How Life is NOT Like the Super Bowl


I like sports well enough, even though I’m not a die-hard fan of any particular team (although I certainly have a Boston loyalty like a lot of Mainers- we used to occupy the same colony, you know). There are a lot of very valuable life lessons that we can learn through sports. I’ve outlined them at times in my blog.  I even dabble in very amateur athletic pursuits myself.

However, I would like to point out that there is a very important way in which life is not like sports. In life, there are no clear winners and losers. In other words, life is not a contest in which you must defeat others in order to “win.” There is no scoreboard,  point system, or panel of judges. Sure, there are competitions which utilize these devices, but that’s different than the pursuit of a life. The pursuit of a life is not a sport at all.

The problem is that many of us seem to operate as if life is a competitive sport where a winner will be named and a loser will be disgraced. I think this is a big problem when it comes to interpersonal relationships. For example, how many of us think about “winning” an argument? Or being “right?” This way of thinking is a huge barrier to having positive connections with others. The goal of our interactions needs to be solving problems and increasing understanding. How does it play out when we think not of these pursuits but instead of “winning”? We continue to get further disconnected.

At times I hear people talking about “sizing up the competition” when meeting new people. I always get a little confused. They are not usually referring to a starting line. Maybe they are at work or in a social setting. What is the competition? If we look at everyone as a competitor, or worse, an enemy, how do we make friends and build relationships?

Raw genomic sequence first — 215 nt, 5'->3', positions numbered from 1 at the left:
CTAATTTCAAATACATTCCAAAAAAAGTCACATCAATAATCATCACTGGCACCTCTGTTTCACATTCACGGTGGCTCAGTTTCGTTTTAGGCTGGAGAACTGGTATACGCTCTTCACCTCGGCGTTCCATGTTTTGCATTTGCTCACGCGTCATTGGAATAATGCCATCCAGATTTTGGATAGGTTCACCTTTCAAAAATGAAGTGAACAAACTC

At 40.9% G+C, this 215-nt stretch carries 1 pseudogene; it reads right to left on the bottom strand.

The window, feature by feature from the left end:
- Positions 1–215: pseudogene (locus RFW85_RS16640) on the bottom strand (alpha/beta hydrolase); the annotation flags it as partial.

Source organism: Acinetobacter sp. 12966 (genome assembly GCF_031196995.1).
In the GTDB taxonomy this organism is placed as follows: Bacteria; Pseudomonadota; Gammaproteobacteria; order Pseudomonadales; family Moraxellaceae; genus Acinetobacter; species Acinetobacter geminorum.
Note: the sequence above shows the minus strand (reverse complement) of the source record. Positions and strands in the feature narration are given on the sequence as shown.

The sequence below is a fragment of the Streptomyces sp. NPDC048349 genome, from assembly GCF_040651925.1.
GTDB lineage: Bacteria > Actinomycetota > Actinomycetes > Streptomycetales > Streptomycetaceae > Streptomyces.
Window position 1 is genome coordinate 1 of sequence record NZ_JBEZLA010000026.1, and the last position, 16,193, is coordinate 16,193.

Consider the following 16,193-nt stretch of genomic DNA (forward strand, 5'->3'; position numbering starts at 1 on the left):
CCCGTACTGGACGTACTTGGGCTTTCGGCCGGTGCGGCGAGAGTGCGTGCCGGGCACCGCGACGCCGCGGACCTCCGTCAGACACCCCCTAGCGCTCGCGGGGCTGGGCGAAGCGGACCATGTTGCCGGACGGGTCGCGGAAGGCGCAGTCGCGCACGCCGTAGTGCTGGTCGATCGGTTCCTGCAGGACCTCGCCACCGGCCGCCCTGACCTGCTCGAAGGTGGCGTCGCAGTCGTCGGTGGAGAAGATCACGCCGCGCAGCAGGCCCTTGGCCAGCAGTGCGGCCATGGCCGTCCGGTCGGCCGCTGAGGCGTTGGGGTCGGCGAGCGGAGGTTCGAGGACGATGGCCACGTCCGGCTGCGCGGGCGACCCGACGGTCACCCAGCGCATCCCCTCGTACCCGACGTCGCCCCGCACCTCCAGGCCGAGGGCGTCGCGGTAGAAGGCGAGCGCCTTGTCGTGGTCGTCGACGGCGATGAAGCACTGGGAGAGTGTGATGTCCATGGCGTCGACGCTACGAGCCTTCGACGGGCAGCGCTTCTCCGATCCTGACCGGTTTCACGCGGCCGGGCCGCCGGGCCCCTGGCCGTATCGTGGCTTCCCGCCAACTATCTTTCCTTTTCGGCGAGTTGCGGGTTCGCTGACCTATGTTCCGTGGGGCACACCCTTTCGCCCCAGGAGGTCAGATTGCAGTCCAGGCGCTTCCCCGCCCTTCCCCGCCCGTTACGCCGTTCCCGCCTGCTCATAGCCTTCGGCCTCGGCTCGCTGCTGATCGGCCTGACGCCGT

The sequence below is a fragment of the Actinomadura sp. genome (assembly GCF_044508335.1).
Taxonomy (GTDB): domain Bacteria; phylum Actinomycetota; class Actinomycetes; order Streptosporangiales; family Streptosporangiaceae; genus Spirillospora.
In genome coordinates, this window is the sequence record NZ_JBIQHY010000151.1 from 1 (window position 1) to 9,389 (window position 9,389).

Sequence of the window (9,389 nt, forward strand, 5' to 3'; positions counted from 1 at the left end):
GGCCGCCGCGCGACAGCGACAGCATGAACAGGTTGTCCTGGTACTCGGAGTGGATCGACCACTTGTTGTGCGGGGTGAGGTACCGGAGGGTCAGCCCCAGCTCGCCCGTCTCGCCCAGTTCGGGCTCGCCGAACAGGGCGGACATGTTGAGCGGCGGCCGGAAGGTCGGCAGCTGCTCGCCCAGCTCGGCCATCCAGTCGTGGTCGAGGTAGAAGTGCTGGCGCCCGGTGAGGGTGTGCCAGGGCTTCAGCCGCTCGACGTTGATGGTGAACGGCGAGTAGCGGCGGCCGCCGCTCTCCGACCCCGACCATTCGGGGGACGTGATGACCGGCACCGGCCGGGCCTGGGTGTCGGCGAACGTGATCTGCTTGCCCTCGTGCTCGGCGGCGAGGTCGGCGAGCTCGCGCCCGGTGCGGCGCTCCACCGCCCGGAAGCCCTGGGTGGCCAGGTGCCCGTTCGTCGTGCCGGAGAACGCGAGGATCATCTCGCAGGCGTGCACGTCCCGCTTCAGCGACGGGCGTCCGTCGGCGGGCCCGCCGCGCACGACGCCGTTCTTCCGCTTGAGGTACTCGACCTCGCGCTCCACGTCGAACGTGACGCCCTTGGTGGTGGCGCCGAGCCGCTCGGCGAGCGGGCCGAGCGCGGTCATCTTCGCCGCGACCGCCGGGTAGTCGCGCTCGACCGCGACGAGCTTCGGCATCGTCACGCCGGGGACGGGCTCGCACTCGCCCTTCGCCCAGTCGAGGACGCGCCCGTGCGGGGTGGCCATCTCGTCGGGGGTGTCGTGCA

It is painful and destructive when parents buy into the “life is one big competition” mentality. Many parents seem to fear that their kids will fundamentally “lose” at life. This plays out in youth sports every day all across the country. It is a common complaint that parents take it so seriously that it becomes no fun for kids. Many times, kids end up feeling bad about themselves as a result. I don’t think parents intend this outcome. I’m fairly convinced that they believe their kids must win in every way or else the dreaded outcome of “losing.” We have become deluded into thinking our kids must achieve or else bad things will happen. We forget that in acting out this philosophy we do serious harm to our relationship with them.

Last October there was a very good article titled The Power of Positive Coaching in the New York Times opinion section. The author, David Bornstein, talks about how positive coaching can transform youth sports into learning about life skills that are helpful and generalizable. Reading the article, I was struck by how the philosophies of focusing on effort, learning, and responding effectively to mistakes are the very skills parents also need to be emphasizing.

We can do much better than a win or lose framework for life. We really need to. Happiness is not in “winning,” it’s in being socially and emotionally connected. Connection, the outcome of having a positive relationship with ourselves and others, is the very thing that brings us a sense of purpose and belonging.

1 Comment

  1. another jennifer

    My son is in first grade and it seems like all his sporting activities involve winning – where everyone wins all the time. Of course, the kids are really keeping score and know who’s actually “winning.” It seems like we’re missing a lesson there. I talk to my son about why his team did well that day or why they didn’t. Maybe they had good teamwork or maybe they just weren’t feeling it that day. He gets much more out of the sport when we talk about the act of playing it versus the final outcome of it. Great post!

Submit a Comment